All it requires is some old-fashioned brainstorming to generate ideas on what you can be doing now to get ahead of the wave when the federal Government finally emerges from this COVID-19 induced hibernation. And they will emerge – with lots of backlog to work through.

Here’s a quick, short list of value-added activities you can be taking now to be ready:

  • Refresh your website – update your photos, add project descriptions, revise team bios, enhance service offerings, etc. Your clients go to your website to conduct market research – be sure it contains current and relevant material
  • Update your Past Performance and Experience Library – chances are that your content library is out of date, disorganized, or perhaps non-existent; so, get it updated with recent and relevant projects that you can use for responding to new opportunities
  • Organize your graphics library – too often we generate new graphics for proposals and then promptly forget about them; review recent proposal submissions and identify graphics which lend themselves to re-use – such as your corporate organization chart, quality approach, and / or your task order management process
  • Create standard proposal content – if you’ve never done this, get to it! Some of your proposal content can be recycled for nearly every proposal. Review your company history, organization structure, general pricing narrative, quality system, etc. All can be used with little or no customization in most proposals
  • Reach out to your prospects – keeping your name in front of potential clients is always critical, and even more so during downtimes. Reach out to your prospects and make inquiries about program status before they issue their next RFI or RFP. Or write one of those White Papers you’ve been thinking about which has a creative solution idea and send it along. Let your prospects know that you are still thinking about their challenges and working on solutions
  • Dig into Agency Forecasts – Most agencies still publish future contracting forecasts; time to dig through them and compare to the President’s budget. See if you think spending priorities are still the same, or if you think they might need to change due to current national demands

Is My Business Essential under COVID-19 Shutdowns?

Navigating the “Essential Business” Designation under COVID-19 Work Shutdowns

As the country battles the spread of COVID-19, many State and Local Officials are taking measures to stop the spread of COVID-19, often including shutting down all “non-essential” businesses. This poses a severe challenge to federal contractors in the defense, aero-space, intelligence and other firms, as well as their supply chains.

As government contractors, you are probably asking: How do I know if my business is essential?

Ellen Lord, the Undersecretary of Defense for Acquisition and Sustainment, issued guidance on Friday March 20th, 2020 trying to clarify that point, explaining which businesses the Federal Government considers ‘essential’ and asking them to continue working. They use Department of Homeland Security (DHS) guidelines for ‘critical infrastructure’ which include aerospace mechanical and software engineers; manufacturing/production workers; IT support; security; intelligence support; aircraft and weapon systems mechanics and maintainers; suppliers of medical supplies and pharmaceuticals; and critical transportation – among others.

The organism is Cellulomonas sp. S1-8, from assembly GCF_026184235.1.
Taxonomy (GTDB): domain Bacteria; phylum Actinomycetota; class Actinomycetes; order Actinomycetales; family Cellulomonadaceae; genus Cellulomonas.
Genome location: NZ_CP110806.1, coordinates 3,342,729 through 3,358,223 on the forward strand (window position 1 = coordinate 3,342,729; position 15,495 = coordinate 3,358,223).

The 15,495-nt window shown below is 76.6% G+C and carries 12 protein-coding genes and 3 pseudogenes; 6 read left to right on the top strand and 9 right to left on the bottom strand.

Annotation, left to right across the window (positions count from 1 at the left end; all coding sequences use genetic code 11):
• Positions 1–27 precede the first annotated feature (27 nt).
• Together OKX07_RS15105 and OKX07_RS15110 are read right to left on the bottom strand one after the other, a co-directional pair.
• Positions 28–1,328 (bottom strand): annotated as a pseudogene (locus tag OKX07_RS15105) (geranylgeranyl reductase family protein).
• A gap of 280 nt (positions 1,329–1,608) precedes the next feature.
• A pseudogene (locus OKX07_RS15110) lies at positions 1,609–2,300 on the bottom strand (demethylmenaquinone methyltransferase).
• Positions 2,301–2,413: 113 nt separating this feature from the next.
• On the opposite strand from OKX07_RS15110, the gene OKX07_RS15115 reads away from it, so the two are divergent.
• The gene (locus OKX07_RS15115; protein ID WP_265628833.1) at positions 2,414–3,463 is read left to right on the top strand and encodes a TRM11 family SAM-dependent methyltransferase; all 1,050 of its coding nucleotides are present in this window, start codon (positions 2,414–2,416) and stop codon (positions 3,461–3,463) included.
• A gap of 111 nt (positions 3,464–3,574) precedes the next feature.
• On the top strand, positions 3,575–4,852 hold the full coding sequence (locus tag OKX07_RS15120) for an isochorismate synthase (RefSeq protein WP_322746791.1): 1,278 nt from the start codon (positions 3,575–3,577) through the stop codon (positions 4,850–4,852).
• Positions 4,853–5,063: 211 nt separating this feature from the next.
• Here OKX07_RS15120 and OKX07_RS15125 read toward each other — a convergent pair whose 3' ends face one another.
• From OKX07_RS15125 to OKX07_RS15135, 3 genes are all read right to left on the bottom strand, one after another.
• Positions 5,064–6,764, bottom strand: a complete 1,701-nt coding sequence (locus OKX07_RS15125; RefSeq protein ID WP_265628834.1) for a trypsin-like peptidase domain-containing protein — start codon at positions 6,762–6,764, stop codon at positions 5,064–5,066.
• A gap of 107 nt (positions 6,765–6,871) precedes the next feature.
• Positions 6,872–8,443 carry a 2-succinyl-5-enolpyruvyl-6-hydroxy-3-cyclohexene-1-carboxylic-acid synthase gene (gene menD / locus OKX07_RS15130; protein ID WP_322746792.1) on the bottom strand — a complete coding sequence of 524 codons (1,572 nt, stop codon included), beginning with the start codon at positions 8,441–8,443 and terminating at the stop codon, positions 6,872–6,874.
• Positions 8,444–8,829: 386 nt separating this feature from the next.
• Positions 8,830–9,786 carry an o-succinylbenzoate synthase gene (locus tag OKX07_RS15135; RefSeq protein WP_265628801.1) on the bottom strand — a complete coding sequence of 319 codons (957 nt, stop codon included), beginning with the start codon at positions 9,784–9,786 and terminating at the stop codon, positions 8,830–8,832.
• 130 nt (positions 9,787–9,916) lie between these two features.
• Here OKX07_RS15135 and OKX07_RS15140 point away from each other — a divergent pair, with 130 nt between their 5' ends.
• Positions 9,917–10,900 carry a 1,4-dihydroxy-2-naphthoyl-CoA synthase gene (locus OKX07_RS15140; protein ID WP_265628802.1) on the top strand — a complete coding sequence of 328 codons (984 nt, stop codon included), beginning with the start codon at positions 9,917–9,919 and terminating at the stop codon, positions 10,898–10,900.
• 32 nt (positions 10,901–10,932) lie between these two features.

The challenge is that the States have sovereignty in this area, so your best course of action is to contact your Governor and other local authorities and request to be exempted from any shutdown affecting your operations because of your commitment to supporting / supplying our nations’ security.

ACTION(s): If you need to keep your government contracts moving ahead during the COVID-19 pandemic, then:

  1. Appeal to your State Governor and local officials using Undersecretary Lord’s memo as a catalyst, and explain (that you):
    • Are seeking to be designated as an ‘essential business’
    • Have federal government contract commitments that need to be met
    • Believe your business meets the definitions outlined in the memo
    • Are providing a copy of the memo and show where your business meets the DHS definitions
    • The precautions you are taking to curb the spread of COVID-19 during the showdown (e.g. compliance with CDC guidelines, etc. – be specific about your plan)
    • Appreciate the difficulty your state/local leaders are undertaking but feel you must remain open, even under the circumstances
  1. Send courtesy copies of your letters to your elected federal officials at the same time you make your appeal
  2. Send your letter, and Undersecretary Lord’s letter, to your suppliers and ask them to do the same in their state and community

Ellen Lord’s Memo to the Defense Workforce is available on the DoD’s website.

Read about Ellen Lord’s statement.

URGENT COVID-19 ACTION for GOVERNMENT CONTRACTORS

Our nation is facing a health and economic challenge unseen since the early 20th Century – far exceeding the problems caused by the SARS epidemic only a few years ago.

State and local governments are closing businesses in their individual jurisdictions in response to the COVID-19 virus and preventing defense and aerospace contractors from performing work vital to both our national interest and our economic security.

Yesterday, ten major industrial associations jointly signed a Joint Letter to the U.S. Senate and House leadership seeking Congressional action to exempt federal government contractors working in the defense intelligence, aerospace, and manufacturing sectors from local closure directives.

This exemption is essential to continue research, development, and production of critical national security related activity, and will bring much needed economic relief to working families and local communities.

Shutting down defense contractors, who are capable of effectively managing operations under this health crisis, makes no sense and only leads to further economic damage for the country – which we cannot afford.

Federally exempting businesses in this sector would resolve the confusion and allow us to keep working for the benefit of our nations defense and economic security.

The Joint Letter, dated 19 March 2020, can be found on the NDIA’s website.

https://www.ndia.org/-/media/sites/press-media/arwg-letter-to-hill-on-equitable-adjustments-final-with-logos_19march.ashx?la=en